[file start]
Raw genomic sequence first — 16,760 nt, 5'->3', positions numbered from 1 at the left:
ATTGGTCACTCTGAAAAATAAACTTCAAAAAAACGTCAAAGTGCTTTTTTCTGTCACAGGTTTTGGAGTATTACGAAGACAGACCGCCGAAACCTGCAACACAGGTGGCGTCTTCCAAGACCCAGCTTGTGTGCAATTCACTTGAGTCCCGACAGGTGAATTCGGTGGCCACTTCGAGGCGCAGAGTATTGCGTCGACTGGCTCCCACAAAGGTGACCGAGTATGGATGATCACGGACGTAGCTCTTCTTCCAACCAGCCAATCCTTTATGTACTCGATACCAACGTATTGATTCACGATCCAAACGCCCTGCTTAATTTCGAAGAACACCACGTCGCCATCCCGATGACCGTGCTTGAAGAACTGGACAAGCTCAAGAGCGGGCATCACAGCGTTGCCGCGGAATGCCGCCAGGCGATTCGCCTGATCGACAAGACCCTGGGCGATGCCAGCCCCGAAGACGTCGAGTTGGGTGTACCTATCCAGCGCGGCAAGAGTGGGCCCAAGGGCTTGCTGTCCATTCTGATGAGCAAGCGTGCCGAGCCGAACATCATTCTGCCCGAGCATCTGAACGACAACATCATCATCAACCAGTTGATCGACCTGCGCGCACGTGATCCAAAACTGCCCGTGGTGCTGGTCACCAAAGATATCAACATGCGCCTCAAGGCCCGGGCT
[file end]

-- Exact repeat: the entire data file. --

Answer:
Raw genomic sequence first — 16,760 nt, 5'->3', positions numbered from 1 at the left:
ATTGGTCACTCTGAAAAATAAACTTCAAAAAAACGTCAAAGTGCTTTTTTCTGTCACAGGTTTTGGAGTATTACGAAGACAGACCGCCGAAACCTGCAACACAGGTGGCGTCTTCCAAGACCCAGCTTGTGTGCAATTCACTTGAGTCCCGACAGGTGAATTCGGTGGCCACTTCGAGGCGCAGAGTATTGCGTCGACTGGCTCCCACAAAGGTGACCGAGTATGGATGATCACGGACGTAGCTCTTCTTCCAACCAGCCAATCCTTTATGTACTCGATACCAACGTATTGATTCACGATCCAAACGCCCTGCTTAATTTCGAAGAACACCACGTCGCCATCCCGATGACCGTGCTTGAAGAACTGGACAAGCTCAAGAGCGGGCATCACAGCGTTGCCGCGGAATGCCGCCAGGCGATTCGCCTGATCGACAAGACCCTGGGCGATGCCAGCCCCGAAGACGTCGAGTTGGGTGTACCTATCCAGCGCGGCAAGAGTGGGCCCAAGGGCTTGCTGTCCATTCTGATGAGCAAGCGTGCCGAGCCGAACATCATTCTGCCCGAGCATCTGAACGACAACATCATCATCAACCAGTTGATCGACCTGCGCGCACGTGATCCAAAACTGCCCGTGGTGCTGGTCACCAAAGATATCAACATGCGCCTCAAGGCCCGGGCT